Why should contraceptives not be cheap and widely available?
When it comes to personhood one can broadly categorize two positions:
- A person becomes a person at or very shortly after conception
- A person becomes a person around the time of birth
This results in two respective perspectives on abortions:
- An abortion is the intentional 'murder' of a person ("Pro-life")
- An abortion is a medical procedure removing a clump of cells from a woman's body ("Pro-choice")
Thus you have one group that would consider abortions abhorrent, whilst you have another group which basically considers them fine. However, looking at Christian groups who argue against abortions, there is a systematic tendency to also be against the wide availability of contraception, which would be a very effective way to decrease the rates of 'something abhorrent' happening... whilst in contrast it's the groups that would consider abortions 'okay' (and thus have a far smaller 'motivation') that seem to advocate in favor of wide and cheap availability of contraceptives.
Thus getting to my question: What are the main religious arguments employed by Christian 'groups' against the wide availability of contraceptives? Note that I am specifically not asking whether specific denominations are in favor or against the use of contraceptives by their own congregation (as there are some fantastic articles already discussing that).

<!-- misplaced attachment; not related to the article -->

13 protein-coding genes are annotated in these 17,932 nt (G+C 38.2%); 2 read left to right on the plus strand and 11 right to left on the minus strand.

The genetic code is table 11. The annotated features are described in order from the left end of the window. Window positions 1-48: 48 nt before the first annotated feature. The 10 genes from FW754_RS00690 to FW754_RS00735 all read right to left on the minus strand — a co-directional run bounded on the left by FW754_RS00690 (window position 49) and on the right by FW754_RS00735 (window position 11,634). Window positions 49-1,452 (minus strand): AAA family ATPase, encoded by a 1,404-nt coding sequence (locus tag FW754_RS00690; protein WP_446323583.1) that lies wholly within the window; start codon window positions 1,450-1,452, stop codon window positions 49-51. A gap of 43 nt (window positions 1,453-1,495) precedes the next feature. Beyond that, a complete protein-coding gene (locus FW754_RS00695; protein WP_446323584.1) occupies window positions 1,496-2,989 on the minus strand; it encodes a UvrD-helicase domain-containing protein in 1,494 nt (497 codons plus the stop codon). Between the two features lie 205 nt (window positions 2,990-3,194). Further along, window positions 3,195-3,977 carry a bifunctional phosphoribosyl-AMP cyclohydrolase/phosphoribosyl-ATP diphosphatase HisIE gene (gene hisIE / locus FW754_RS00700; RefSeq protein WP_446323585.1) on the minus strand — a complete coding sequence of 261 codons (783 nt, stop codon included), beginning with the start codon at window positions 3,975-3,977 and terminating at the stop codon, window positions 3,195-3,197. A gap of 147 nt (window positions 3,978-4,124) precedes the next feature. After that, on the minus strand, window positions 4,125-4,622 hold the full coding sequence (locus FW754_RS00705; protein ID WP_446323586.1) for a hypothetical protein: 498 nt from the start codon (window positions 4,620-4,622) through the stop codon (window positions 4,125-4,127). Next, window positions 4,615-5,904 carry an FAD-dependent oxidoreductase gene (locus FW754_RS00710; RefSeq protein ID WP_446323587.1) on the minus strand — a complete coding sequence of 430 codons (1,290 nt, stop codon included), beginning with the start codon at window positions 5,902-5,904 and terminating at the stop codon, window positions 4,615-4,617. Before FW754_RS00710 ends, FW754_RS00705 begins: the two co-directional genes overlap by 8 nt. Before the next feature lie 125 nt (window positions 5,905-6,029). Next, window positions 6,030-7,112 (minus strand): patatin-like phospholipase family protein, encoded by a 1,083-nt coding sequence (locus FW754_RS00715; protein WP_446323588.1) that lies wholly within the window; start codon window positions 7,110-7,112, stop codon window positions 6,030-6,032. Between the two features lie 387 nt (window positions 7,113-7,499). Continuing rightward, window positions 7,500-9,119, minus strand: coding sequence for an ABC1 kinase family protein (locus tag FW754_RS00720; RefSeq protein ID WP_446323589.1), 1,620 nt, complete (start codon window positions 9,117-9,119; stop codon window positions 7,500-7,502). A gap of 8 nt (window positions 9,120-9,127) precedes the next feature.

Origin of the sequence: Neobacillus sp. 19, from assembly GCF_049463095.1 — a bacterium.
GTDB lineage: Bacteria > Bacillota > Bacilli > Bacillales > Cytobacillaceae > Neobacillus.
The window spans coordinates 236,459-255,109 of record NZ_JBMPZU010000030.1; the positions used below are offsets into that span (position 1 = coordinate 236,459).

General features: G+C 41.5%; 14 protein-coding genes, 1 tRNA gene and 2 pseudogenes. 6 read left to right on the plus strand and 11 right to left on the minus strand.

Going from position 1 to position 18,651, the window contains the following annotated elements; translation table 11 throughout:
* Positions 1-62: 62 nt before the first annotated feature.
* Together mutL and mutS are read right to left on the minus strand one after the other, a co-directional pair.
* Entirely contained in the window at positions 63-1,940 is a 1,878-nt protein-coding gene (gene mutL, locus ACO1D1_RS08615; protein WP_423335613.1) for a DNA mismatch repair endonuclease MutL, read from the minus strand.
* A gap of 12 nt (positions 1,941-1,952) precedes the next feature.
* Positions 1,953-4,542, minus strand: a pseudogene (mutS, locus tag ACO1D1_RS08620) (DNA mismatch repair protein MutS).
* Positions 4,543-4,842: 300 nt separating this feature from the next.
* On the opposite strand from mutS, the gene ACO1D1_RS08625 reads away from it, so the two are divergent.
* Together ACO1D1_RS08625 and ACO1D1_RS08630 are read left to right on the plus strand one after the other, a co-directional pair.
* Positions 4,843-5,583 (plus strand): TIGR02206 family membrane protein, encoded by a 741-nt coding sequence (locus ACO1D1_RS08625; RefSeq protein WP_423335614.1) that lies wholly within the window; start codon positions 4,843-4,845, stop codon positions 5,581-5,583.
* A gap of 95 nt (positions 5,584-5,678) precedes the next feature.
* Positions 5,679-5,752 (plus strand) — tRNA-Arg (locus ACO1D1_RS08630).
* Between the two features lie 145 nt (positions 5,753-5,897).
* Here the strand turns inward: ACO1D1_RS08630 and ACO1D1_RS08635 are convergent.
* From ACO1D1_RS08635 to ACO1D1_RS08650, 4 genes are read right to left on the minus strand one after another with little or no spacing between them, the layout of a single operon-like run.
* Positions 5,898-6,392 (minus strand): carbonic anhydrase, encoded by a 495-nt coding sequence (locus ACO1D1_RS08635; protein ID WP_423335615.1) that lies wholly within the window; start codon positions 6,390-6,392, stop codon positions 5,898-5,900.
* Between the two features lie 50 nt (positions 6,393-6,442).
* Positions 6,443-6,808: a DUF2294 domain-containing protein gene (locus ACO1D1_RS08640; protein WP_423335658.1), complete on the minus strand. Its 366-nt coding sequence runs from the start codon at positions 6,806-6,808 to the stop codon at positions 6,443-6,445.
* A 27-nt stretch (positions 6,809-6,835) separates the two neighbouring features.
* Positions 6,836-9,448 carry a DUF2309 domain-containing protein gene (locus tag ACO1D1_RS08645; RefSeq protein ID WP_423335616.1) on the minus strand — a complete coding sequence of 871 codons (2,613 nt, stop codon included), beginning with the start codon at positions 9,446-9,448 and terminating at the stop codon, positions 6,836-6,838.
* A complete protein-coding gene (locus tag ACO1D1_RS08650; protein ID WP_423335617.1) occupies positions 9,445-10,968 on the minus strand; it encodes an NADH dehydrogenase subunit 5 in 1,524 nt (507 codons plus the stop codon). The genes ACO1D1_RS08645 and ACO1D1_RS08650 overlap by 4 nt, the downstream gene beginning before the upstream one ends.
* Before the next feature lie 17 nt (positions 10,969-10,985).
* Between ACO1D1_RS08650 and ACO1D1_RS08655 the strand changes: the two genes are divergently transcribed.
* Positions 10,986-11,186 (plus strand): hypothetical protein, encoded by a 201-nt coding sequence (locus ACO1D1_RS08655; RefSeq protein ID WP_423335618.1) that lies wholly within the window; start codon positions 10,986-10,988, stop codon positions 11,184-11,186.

Some perspective: Personally, I take an anti-abortion view (based on the position that we don't know when a person becomes a person, so I think we should play it safe), and I feel like it thus becomes a moral imperative to advocate in favor of the wide availability of cheap or free contraception, because regardless of whether a Christian should or shouldn't use contraception, it's far more important to decrease the rate of abortions. I always felt like this is something that should've and could've been a common ground between the different groups (pro life and pro choice), and yet the polar opposite is true. Nearly every time I express this position in a discussion with a 'pro-choice' individual I get relatively shocked reactions.